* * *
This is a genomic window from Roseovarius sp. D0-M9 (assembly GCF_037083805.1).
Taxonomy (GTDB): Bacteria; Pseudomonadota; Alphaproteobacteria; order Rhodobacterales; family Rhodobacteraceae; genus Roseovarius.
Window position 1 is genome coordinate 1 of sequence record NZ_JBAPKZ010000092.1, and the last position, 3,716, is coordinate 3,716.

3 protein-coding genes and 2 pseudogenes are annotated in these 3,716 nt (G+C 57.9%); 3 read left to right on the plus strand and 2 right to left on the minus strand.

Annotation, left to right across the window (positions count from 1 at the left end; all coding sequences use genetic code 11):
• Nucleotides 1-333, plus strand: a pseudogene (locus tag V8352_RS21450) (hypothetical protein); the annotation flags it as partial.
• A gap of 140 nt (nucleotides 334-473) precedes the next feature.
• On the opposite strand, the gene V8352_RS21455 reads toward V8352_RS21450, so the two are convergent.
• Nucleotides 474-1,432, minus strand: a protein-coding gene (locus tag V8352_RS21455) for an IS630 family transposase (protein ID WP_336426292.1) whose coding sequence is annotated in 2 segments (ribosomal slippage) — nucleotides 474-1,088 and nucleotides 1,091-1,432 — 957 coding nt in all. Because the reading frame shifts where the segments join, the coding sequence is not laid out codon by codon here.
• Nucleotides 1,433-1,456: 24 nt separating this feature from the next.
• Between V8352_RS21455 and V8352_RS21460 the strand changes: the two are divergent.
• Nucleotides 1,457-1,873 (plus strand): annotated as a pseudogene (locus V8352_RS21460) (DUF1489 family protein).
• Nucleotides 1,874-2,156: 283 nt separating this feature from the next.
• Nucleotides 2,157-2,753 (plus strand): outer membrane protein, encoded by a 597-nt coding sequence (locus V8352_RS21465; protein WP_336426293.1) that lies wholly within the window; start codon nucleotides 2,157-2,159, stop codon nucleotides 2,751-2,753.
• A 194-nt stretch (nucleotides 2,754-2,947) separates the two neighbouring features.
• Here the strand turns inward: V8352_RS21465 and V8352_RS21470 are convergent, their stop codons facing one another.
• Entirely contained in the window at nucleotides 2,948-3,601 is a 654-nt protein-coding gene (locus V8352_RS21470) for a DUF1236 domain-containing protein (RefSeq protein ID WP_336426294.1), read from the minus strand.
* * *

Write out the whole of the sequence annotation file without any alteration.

This is a genomic window from Roseovarius sp. D0-M9 (assembly GCF_037083805.1).
Taxonomy (GTDB): Bacteria; Pseudomonadota; Alphaproteobacteria; order Rhodobacterales; family Rhodobacteraceae; genus Roseovarius.
Window position 1 is genome coordinate 1 of sequence record NZ_JBAPKZ010000092.1, and the last position, 3,716, is coordinate 3,716.

3 protein-coding genes and 2 pseudogenes are annotated in these 3,716 nt (G+C 57.9%); 3 read left to right on the plus strand and 2 right to left on the minus strand.

Annotation, left to right across the window (positions count from 1 at the left end; all coding sequences use genetic code 11):
• Nucleotides 1-333, plus strand: a pseudogene (locus tag V8352_RS21450) (hypothetical protein); the annotation flags it as partial.
• A gap of 140 nt (nucleotides 334-473) precedes the next feature.
• On the opposite strand, the gene V8352_RS21455 reads toward V8352_RS21450, so the two are convergent.
• Nucleotides 474-1,432, minus strand: a protein-coding gene (locus tag V8352_RS21455) for an IS630 family transposase (protein ID WP_336426292.1) whose coding sequence is annotated in 2 segments (ribosomal slippage) — nucleotides 474-1,088 and nucleotides 1,091-1,432 — 957 coding nt in all. Because the reading frame shifts where the segments join, the coding sequence is not laid out codon by codon here.
• Nucleotides 1,433-1,456: 24 nt separating this feature from the next.
• Between V8352_RS21455 and V8352_RS21460 the strand changes: the two are divergent.
• Nucleotides 1,457-1,873 (plus strand): annotated as a pseudogene (locus V8352_RS21460) (DUF1489 family protein).
• Nucleotides 1,874-2,156: 283 nt separating this feature from the next.
• Nucleotides 2,157-2,753 (plus strand): outer membrane protein, encoded by a 597-nt coding sequence (locus V8352_RS21465; protein WP_336426293.1) that lies wholly within the window; start codon nucleotides 2,157-2,159, stop codon nucleotides 2,751-2,753.
• A 194-nt stretch (nucleotides 2,754-2,947) separates the two neighbouring features.
• Here the strand turns inward: V8352_RS21465 and V8352_RS21470 are convergent, their stop codons facing one another.
• Entirely contained in the window at nucleotides 2,948-3,601 is a 654-nt protein-coding gene (locus V8352_RS21470) for a DUF1236 domain-containing protein (RefSeq protein ID WP_336426294.1), read from the minus strand.